I’m a city girl, born and bred. As a child, I had romanticized views about what it meant to live rurally – a farm filled with baby animals, a garden that practically tended to itself, a quiet, beautiful sunset, tea in hand.
But I have never truly experienced what it’s like. And as an adult, I’ve often wondered… how would life be if I couldn’t hit up the grocery store every day? Stop at Starbucks for a mid-afternoon caffeine fix? If I got snowed in all day? If everything in the closest town closed at 6 pm?
Last week, I got a taste of that while visiting my partner’s home province, Prince Edward Island. PEI is a small island nestled on the East Coast of Canada, so small if you didn’t set out to see it, you might miss it. With a population of about 142 thousand people on the whole island, most people only have a degree of separation between them, if any at all.
PEI is bursting with tourists in the summer months, whether coming by cruise ship, plane, or the confederation bridge by way of New Brunswick. In prior years, we had visited the island in the summer months. In the summer, there are no shortage of beaches to play on. It’s also great for people who enjoy being on the water, golf, or really, really good potatoes. The economy thrives on the summer tourism, and that being said not everything stays open year-round.
Until this fall trip, I don’t think I was able to truly appreciate with it had to offer. On previous visits, Matthew and I always got caught up in trying to get out on the beaches, fighting over the other visitors for a good place in the sun.
When we arrived last week, the weather was cool. The air was fresh, and smelled like the sea. With beachin’ it out of the question, and no particular sort of plans, we were left to our own devices in the slower pace of the island in the fall, which I had never experienced before.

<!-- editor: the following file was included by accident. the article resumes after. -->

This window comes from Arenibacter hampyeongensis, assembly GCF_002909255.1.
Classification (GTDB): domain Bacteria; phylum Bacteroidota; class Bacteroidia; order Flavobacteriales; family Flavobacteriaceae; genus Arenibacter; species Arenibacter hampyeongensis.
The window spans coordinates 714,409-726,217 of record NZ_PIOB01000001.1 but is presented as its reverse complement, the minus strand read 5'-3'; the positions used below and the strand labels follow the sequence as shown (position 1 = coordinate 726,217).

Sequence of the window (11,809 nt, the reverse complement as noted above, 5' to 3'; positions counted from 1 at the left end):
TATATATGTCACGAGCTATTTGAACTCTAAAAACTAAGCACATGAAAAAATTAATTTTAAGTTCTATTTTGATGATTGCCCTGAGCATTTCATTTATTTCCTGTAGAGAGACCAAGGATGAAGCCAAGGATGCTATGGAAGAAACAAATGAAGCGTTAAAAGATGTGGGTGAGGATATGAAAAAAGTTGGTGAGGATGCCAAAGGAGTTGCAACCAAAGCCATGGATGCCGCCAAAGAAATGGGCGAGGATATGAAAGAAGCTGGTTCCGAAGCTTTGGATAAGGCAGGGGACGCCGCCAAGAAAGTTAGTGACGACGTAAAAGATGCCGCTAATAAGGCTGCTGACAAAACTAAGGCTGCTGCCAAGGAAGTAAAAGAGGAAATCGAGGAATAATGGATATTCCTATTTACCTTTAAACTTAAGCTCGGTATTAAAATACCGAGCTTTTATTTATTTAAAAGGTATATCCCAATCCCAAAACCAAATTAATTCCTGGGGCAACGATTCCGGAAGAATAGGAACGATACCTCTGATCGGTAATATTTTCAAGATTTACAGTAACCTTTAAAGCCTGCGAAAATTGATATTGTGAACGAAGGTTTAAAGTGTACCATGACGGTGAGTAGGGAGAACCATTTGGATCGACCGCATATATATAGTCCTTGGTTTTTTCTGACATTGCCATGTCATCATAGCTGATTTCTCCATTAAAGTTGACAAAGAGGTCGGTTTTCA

Every morning, we drove the 60 seconds up the road it takes to get from Matthew’s moms, to his grandparents. There was no wifi – nothing to distract yourself with when you feel the need to occupy yourself. Family members would roll in and out of the house, bringing cookies for Ninny (as grandma is so affectionately known) or simply just to stop by to say hello.
The weather iffy, we had the wood burning stove on to heat the home and keep us warm. We would sit for a few hours in the old farm house and talk about everything – and nothing, and drink hot tea while the sun tried it’s darndest to be seen through the clouds.
In the afternoons, we would go out in search of coffee (my favourite activity). We spent the days going for walks, sometimes in town, sometimes in the odd pumpkin patch. We went thrift shopping, and ate french fries at the diner. We even went to the gym when we felt up to it. But no matter what we did – and this is the beautiful part – not once were we ever in a rush. We had no where to be, at least, not anywhere fast. And this seemed to be the consensus of the residents – something I am not used to seeing around Calgary.
In Calgary, everyone walks fast, eats fast, and drives faster. The more in a rush you are, the more socially praised you should be – because being busy is great, right? In this city, you almost get the feeling that you are ‘lesser than’ if you are not making yourself busy all the time. Yet settling into the slower island place felt natural to me. I don’t remember the last time I sat at home doing nothing – I spend a lot of days thinking about the next one with a sense of anxiety and urgency.
It didn’t take leaving for me to appreciate what we had there – a chance to slow down. PEI is a place where life is slower. Family time is cherished. The dirt is red, the plants grow with ease, and the children are polite. The people aren’t rich, but a stranger would give you the shirt off their back if you needed it. People are nice, and I got the chance to breathe, and as simple as it all sounds it’s more than I could ask for.
Matthew and I discuss where we will live next, and are both keen on moving out of the city. I know city living has it’s perks, but there’s something about living in the country that’s always called to me. Maybe I need country livin’.